Also in the frame were Thomas Gayfer (great-great grandson, two months), Jade Gayfer (great-great granddaughter, six), Grace Gayfer (great-great granddaughter, four), Charlie Flynn (great-great grandson, four), Joe Allen (great-great grandson, 10), Sam Allen (great-great grandson, 12), Georgia Allen (great-great granddaughter, 13) and Tilly Flynn (great-great granddaughter, six).
Of those appearing in this historic photograph, only Pat knew Flynn in person, and only then as a boy of 12.
“He (Flynn) was a great man, a great old person,” Pat said. “He was very fond of his grandchildren and I was the eldest of them. I used to go rabbiting with him and a couple of dogs in a horse and gig on his farm up at Wilby, which was just south of Yarrawonga.
“Jim was a farmer. He farmed wheat and he had a few sheep and cattle on a few hundred acres at that farm, which I think was called Glenview. He used to take me on the horse and gig into the general store in Wilby twice a week. We used to collect the mail and a few groceries at the store and it’s no longer there now.
“He also suffered from Parkinson’s Disease in his later years. I can remember at dinner time he’d be at the table and his knife would be shaking on the plate. But my fondest memories are of going rabbiting with him and heading into Wilby in the horse and gig.”
Pat remembered that Flynn found a soft spot for the Wilby Football Club.
“People well into their 80s who live up there remember him and still speak very highly of him,” Pat said. “Going to the football at Wilby, he had a particular spot on the fence at which he stood, and he’d give advice to members of the team.”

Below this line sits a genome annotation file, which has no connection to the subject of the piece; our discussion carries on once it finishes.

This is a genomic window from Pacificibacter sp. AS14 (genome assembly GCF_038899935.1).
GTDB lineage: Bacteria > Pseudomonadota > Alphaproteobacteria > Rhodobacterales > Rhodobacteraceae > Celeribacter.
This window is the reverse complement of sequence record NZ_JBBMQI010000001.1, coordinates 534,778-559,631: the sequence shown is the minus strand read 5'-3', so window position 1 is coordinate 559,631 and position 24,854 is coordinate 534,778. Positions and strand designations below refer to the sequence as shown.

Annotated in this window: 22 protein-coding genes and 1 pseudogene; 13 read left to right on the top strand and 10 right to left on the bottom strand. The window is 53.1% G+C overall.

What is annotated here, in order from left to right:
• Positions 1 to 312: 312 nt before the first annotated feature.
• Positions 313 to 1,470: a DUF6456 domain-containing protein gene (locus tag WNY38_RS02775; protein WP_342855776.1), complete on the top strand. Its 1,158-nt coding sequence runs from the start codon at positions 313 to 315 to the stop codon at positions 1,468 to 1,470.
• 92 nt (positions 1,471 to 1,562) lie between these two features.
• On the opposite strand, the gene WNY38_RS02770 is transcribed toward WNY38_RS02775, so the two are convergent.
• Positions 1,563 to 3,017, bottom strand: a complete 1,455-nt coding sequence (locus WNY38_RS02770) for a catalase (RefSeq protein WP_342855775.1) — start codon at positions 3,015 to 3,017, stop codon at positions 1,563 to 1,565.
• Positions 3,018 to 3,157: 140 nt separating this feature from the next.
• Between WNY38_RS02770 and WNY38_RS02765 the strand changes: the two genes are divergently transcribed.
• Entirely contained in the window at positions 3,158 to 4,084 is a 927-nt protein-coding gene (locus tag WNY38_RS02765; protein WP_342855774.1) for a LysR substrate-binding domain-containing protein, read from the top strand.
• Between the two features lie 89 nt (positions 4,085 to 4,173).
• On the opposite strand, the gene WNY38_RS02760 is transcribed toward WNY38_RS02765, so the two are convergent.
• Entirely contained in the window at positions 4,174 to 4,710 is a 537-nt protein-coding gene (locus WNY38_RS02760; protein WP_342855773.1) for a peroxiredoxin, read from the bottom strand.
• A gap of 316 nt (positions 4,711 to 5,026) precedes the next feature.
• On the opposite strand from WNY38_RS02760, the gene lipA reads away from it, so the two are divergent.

He added that his grandfather never recounted tales of the old days at Princes Oval (other than extolling the virtues of his old mentor Worrall), “and all the old photos which used to grace the walls of the old house are gone now”.
Fortunately, some precious mementoes remain – like the Premiership caps, medallions and certificates hard won and dear – which for years now have graced Pat’s menswear store, Flynn’s of Wangaratta.
As Pat said: “They’re displayed on the wall of the shop and they’re looked at by many, many people. They’ve created a lot of interest.”
James Edward “Jim” Flynn was born in Geelong on March 21, 1871, the son of John and Ellen Flynn (nee Moloney), natives of Tipperary in Ireland. John and Ellen had completed the eight-week voyage to Melbourne from Plymouth aboard the sailing ship Percy the previous year - during which time their two year-old son Thomas had died of a fever and was buried at sea in the presence of Captain James Cooper, passengers and crew.
Little is known of Flynn’s early life, but his football exploits have been documented. He had a run with Benalla, then Collingwood in the old VFA days and for a brief period Canterbury, but later turned out for Geelong in 74 senior appearances through six seasons from 1897 - including the team’s maiden VFL appearance against Essendon at Corio Oval.
Carlton's first premiership captain, Jim Flynn. (Photo: Carlton Football Club)
Flynn joined Carlton in 1903 (Pat believes it was on Worrall’s sayso) after landing work as a barman, and contributed to the cause as both ruckman and defender through 77 matches in eight glorious seasons. As mentioned previously, Flynn was a member of Carlton’s three consecutive Premiership teams – the third of them (1908) after having been talked out of retirement by the coach.
In Flynn’s first season, Carlton rose in the ladder standings from sixth to third. Such was his impact, Flynn was named vice-captain in the following year, as right hand man to the former Geelong ruckman Joe McShane.